Issue: Homebound and functionally limited individuals are often unable to access office-based primary care, leading to unmet needs and increased health care spending.
Goal: Show how home-based primary care affects outcomes and costs for Medicare and Medicaid beneficiaries with complex care needs.
Methods: Qualitative synthesis of expert perspectives and the experiences of six case-study sites.
Findings and Conclusions: Successful home-based primary care practices optimize care by: fielding interdisciplinary teams, incorporating behavioral care and social supports into primary care, responding rapidly to urgent and acute care needs, offering palliative care, and supporting family members and caregivers. Practices participating in Medicare’s Independence at Home Demonstration saved $3,070 per beneficiary on average in the first year, primarily by reducing hospital use under this shared-savings program. The experience of a risk-based medical group that contracts with health plans and health systems to provide home-based care suggests similar potential to reduce health care spending under capitated or value-based payment arrangements. Making effective home-based primary care more widely available would require a better-prepared workforce, appropriate financial incentives to encourage more clinicians to provide house calls to their home-limited patients, and relevant quality measures to ensure that value-based payment is calibrated to meet the needs of patients and their families.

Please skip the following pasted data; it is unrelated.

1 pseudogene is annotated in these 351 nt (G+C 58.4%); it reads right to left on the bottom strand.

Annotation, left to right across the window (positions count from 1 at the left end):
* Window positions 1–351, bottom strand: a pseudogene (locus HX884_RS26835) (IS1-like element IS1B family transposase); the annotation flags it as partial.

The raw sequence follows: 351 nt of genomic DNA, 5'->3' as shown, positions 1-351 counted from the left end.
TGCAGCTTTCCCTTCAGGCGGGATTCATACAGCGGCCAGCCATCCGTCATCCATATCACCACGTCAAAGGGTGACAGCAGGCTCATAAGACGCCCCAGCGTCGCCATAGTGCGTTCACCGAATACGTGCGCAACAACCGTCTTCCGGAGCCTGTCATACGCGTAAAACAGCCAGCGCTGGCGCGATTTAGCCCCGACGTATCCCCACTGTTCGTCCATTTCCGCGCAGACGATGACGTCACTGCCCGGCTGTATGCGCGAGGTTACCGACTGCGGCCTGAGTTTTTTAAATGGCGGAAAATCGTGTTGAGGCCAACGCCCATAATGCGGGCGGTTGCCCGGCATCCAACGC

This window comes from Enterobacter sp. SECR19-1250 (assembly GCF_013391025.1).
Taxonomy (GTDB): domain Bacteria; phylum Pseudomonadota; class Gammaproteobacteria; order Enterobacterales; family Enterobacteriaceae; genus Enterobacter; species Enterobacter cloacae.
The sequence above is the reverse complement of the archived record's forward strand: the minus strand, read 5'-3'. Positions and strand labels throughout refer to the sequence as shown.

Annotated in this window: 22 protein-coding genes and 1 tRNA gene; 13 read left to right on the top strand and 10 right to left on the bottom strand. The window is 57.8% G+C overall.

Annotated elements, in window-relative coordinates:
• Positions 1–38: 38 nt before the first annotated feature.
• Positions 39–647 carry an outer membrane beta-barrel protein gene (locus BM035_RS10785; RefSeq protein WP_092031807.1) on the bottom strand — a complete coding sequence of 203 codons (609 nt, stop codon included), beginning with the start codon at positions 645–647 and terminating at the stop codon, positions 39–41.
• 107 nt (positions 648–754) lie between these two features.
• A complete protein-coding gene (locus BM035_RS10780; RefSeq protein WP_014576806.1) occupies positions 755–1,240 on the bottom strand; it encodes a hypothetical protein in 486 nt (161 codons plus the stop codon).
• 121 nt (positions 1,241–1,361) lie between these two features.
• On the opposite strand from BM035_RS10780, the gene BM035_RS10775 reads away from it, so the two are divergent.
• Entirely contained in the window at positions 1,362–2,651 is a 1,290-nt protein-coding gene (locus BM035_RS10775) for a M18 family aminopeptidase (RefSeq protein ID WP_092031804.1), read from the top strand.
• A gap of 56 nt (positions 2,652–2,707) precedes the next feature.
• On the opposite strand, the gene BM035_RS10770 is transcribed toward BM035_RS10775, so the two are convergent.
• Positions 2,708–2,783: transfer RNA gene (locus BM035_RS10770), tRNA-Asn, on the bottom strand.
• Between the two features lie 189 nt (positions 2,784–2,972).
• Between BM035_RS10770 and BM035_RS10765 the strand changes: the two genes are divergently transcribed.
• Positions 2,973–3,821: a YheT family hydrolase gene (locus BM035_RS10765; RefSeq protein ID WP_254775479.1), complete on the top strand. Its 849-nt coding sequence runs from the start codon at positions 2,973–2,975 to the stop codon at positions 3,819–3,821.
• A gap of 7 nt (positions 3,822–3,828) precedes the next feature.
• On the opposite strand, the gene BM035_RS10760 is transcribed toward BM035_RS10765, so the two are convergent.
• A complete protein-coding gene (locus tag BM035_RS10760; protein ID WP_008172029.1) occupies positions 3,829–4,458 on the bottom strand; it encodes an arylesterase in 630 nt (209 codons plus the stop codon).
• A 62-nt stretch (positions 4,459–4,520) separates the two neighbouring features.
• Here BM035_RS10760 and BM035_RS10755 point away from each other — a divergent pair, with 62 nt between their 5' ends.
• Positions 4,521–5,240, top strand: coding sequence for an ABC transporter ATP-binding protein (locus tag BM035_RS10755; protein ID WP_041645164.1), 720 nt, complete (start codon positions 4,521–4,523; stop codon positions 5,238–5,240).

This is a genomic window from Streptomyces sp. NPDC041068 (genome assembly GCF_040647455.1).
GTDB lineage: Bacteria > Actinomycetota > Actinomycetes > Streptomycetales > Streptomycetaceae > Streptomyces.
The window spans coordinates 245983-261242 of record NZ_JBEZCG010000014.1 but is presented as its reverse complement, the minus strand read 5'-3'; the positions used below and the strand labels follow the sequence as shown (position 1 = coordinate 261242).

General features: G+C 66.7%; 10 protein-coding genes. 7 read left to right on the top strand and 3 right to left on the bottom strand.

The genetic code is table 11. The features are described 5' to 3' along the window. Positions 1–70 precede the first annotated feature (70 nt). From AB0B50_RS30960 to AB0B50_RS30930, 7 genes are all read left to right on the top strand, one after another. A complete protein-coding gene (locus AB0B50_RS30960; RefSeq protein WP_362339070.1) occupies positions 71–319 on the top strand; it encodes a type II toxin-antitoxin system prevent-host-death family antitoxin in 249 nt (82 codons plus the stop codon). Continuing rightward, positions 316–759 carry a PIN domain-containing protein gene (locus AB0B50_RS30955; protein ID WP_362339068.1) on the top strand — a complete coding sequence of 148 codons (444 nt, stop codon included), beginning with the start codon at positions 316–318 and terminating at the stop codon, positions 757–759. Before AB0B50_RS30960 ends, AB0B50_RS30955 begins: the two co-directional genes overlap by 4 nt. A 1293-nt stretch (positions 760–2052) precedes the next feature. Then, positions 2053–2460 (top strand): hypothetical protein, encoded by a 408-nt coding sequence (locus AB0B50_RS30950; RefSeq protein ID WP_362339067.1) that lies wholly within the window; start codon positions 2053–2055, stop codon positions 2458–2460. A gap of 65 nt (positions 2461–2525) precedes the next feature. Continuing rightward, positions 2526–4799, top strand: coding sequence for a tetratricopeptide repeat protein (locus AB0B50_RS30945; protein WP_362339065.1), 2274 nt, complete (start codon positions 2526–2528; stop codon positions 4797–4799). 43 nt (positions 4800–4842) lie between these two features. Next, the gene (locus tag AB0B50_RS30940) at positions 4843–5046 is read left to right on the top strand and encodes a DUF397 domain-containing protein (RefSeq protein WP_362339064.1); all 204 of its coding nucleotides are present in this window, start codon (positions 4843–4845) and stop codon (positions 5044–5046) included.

In the United States, some 2 million older adults are so sick, frail, or functionally limited they are effectively homebound; another 5 million have difficulty leaving home without help.1 Many suffer from multiple chronic health conditions such as heart failure, emphysema, and stroke, which may be compounded by psychiatric or cognitive disorders, including depression or dementia.2 These figures don’t include the millions of younger Americans suffering from catastrophic or disabling conditions like quadriplegia or ALS.3 “These are the people you don’t see in grocery stores and restaurants. Because they also don’t get to the doctor, they often end up in the emergency department and the hospital in crisis,” says Terri Hobbs, executive director of Housecall Providers, a Portland, Oregon–based nonprofit that brings primary, palliative, and hospice services to people at home.
Fewer than 12 percent of people who are completely homebound report they receive any primary care services at home.4 For these very sick individuals, missing regular care can trigger a cascade of problems, many preventable. Tom Cornwell, M.D., medical director of Wheaton, Illinois–based HomeCare Physicians, recalls one patient who visited the emergency department more than 120 times and spent 210 days in the hospital in the seven years before he began seeing her at home. During the first two years under his care, she had just six emergency department visits and two hospitalizations. “It is amazing to see the difference that comes from preventing repeated hospitalizations,” he says. “She was eventually able to leave her home and even take computer classes.”
Both Hobbs and Cornwell have been running home-based primary care practices for 20 years, relying on philanthropy to supplement fee-for-service payments, which generally don’t provide enough to cover the time and resources it takes to care for very complex patients.5 These practices, like other home-based primary care practices around the country, share common features: frequent visits, often by interdisciplinary teams, to manage multiple chronic conditions; help finding social supports for patients and caregivers; and urgent visits to avert hospitalizations.